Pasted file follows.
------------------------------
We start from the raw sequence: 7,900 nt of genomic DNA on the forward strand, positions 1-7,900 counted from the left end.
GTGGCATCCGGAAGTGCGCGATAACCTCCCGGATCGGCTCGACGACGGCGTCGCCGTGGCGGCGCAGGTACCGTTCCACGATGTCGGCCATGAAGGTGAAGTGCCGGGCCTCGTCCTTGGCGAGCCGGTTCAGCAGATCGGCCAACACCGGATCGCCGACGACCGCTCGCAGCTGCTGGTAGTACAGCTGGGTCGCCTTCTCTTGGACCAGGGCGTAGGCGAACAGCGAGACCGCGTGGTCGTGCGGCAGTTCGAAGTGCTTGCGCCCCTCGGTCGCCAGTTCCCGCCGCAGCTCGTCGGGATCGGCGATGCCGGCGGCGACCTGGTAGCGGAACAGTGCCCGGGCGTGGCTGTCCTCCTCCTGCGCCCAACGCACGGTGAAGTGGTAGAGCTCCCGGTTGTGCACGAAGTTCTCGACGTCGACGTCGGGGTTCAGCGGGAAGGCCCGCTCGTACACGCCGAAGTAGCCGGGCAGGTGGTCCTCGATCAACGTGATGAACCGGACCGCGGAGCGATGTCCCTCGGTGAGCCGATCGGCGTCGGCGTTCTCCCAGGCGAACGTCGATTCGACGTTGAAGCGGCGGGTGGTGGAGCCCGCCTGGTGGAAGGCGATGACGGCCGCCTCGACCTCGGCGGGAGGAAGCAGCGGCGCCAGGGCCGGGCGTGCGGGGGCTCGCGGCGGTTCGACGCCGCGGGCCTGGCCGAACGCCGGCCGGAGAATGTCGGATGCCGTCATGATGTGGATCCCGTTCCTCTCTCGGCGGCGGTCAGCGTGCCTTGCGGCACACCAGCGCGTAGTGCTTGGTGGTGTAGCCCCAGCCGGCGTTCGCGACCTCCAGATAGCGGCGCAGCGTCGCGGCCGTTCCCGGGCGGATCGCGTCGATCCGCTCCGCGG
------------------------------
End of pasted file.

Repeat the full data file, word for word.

We start from the raw sequence: 7,900 nt of genomic DNA on the forward strand, positions 1-7,900 counted from the left end.
GTGGCATCCGGAAGTGCGCGATAACCTCCCGGATCGGCTCGACGACGGCGTCGCCGTGGCGGCGCAGGTACCGTTCCACGATGTCGGCCATGAAGGTGAAGTGCCGGGCCTCGTCCTTGGCGAGCCGGTTCAGCAGATCGGCCAACACCGGATCGCCGACGACCGCTCGCAGCTGCTGGTAGTACAGCTGGGTCGCCTTCTCTTGGACCAGGGCGTAGGCGAACAGCGAGACCGCGTGGTCGTGCGGCAGTTCGAAGTGCTTGCGCCCCTCGGTCGCCAGTTCCCGCCGCAGCTCGTCGGGATCGGCGATGCCGGCGGCGACCTGGTAGCGGAACAGTGCCCGGGCGTGGCTGTCCTCCTCCTGCGCCCAACGCACGGTGAAGTGGTAGAGCTCCCGGTTGTGCACGAAGTTCTCGACGTCGACGTCGGGGTTCAGCGGGAAGGCCCGCTCGTACACGCCGAAGTAGCCGGGCAGGTGGTCCTCGATCAACGTGATGAACCGGACCGCGGAGCGATGTCCCTCGGTGAGCCGATCGGCGTCGGCGTTCTCCCAGGCGAACGTCGATTCGACGTTGAAGCGGCGGGTGGTGGAGCCCGCCTGGTGGAAGGCGATGACGGCCGCCTCGACCTCGGCGGGAGGAAGCAGCGGCGCCAGGGCCGGGCGTGCGGGGGCTCGCGGCGGTTCGACGCCGCGGGCCTGGCCGAACGCCGGCCGGAGAATGTCGGATGCCGTCATGATGTGGATCCCGTTCCTCTCTCGGCGGCGGTCAGCGTGCCTTGCGGCACACCAGCGCGTAGTGCTTGGTGGTGTAGCCCCAGCCGGCGTTCGCGACCTCCAGATAGCGGCGCAGCGTCGCGGCCGTTCCCGGGCGGATCGCGTCGATCCGCTCCGCGG